Encouraging kids to create computer software and hardware by providing support and curricula and inspiring grown-ups to help them. This was a very active project in the early years of our organization and we are now seeking a leader who would like to facilitate the project. If you are interested, email us.
Who this is for:
Here are some stories of volunteer projects and other notes about teaching kids:
24 Mar 2015
Last year Panama City, FL offered the first ever “Railsbridge Teen” and it turned out to be an amazing experience. Most of the effort planning a teen Railsbridge paralleled the organizer cookbook preparation used for a traditional workshops, with just a few exceptions:
06 Nov 2010
At RubyConf 2010, a group of RailsBridge volunteers created an innovative kids program with the goal of sharing with the kids a fun experience of programming. Many thanks to RubyCentral, the organizers of the conference who provided the room, and our sponsors, Wealthfront, JumpstartLab and Blazing Cloud who helped us purchase supplies.
13 Sep 2009
I believe that today learning to program is a life skill. Kids should learn to program for the same reasons we teach them biology, chemistry and algebra. Part of the reason is so that they have career choices as adults, but we also value a basic understanding of these fields even for the kids who don’t grow up to be biologists, doctors, chemists or mathematicians. We teach kids basic science and math, so that they will understand the world they live in.
15 Aug 2009
by Sarah Mei
11 Aug 2009
Hello World! is a delightfully approachable first programming book. It provides a thorough introduction to the Python language, but it is really about teaching programming in general. I read the book from the perspective of teacher, rather than student. I know many programming languages and teach programming workshops to both kids and adults. Based on my experience, I would recommend this book for teens or adults on their own. There’s a lot of reading for younger kids, but I think the exercises would be suitable for ages 8 and up if led by a grown up or older kid. Of course, I also believe that a truly motivated kid can do anything, so if yours is avidly into computers and a good reader, “HelloWorld!” could be a great adventure at any age. I like the vibrant mix of hands-on experiential learning, discussion of concepts and historical context.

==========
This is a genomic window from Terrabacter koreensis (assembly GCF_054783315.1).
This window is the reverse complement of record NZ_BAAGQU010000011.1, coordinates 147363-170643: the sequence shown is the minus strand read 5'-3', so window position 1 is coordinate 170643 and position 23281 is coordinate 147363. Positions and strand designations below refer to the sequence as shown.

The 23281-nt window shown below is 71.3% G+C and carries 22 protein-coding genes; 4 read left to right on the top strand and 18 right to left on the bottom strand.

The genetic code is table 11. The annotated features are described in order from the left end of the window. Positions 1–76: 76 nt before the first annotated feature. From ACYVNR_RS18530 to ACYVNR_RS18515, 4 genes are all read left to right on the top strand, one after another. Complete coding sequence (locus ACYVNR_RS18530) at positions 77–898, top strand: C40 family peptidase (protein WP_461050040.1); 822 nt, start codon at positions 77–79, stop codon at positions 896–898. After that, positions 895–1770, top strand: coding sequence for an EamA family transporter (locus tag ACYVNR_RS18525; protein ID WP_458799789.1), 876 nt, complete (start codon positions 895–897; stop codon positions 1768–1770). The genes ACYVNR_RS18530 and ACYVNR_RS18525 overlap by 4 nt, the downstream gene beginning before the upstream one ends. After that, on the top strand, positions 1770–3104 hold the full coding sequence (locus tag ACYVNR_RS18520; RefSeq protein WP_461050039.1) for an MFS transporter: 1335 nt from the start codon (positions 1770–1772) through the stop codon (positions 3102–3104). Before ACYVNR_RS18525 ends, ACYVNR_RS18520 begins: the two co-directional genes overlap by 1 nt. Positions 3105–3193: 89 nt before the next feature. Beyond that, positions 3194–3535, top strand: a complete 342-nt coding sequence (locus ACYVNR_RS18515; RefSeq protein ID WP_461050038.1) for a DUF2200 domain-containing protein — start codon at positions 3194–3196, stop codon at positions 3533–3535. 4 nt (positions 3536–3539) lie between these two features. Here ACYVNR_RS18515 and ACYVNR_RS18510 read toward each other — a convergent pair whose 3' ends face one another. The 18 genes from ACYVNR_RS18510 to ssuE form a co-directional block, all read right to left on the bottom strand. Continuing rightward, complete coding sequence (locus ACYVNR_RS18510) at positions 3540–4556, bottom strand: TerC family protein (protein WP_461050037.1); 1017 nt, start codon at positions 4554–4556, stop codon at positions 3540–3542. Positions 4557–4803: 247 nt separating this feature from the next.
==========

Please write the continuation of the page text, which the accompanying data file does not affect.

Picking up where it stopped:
20 Jul 2009
At the end of the school year I taught a series of beginning programming lessons to a class of 30 fourth and fifth graders. Only one or two of them had ever programmed before. I chose to teach the Ruby language in the “Shoes” platform which provides rich graphics and native user interface controls. I’ve written up my experience of each class, including a fun physical demonstration of light as an introduction to RGB color:
20 May 2009
The first RailsBridge teaching project is a short series introducing a 4th/5th grade class to programming. We decided to use Shoes and the Ruby programming language.
19 May 2009
There are a few reasons why it is important to teach kids how to develop computer applications: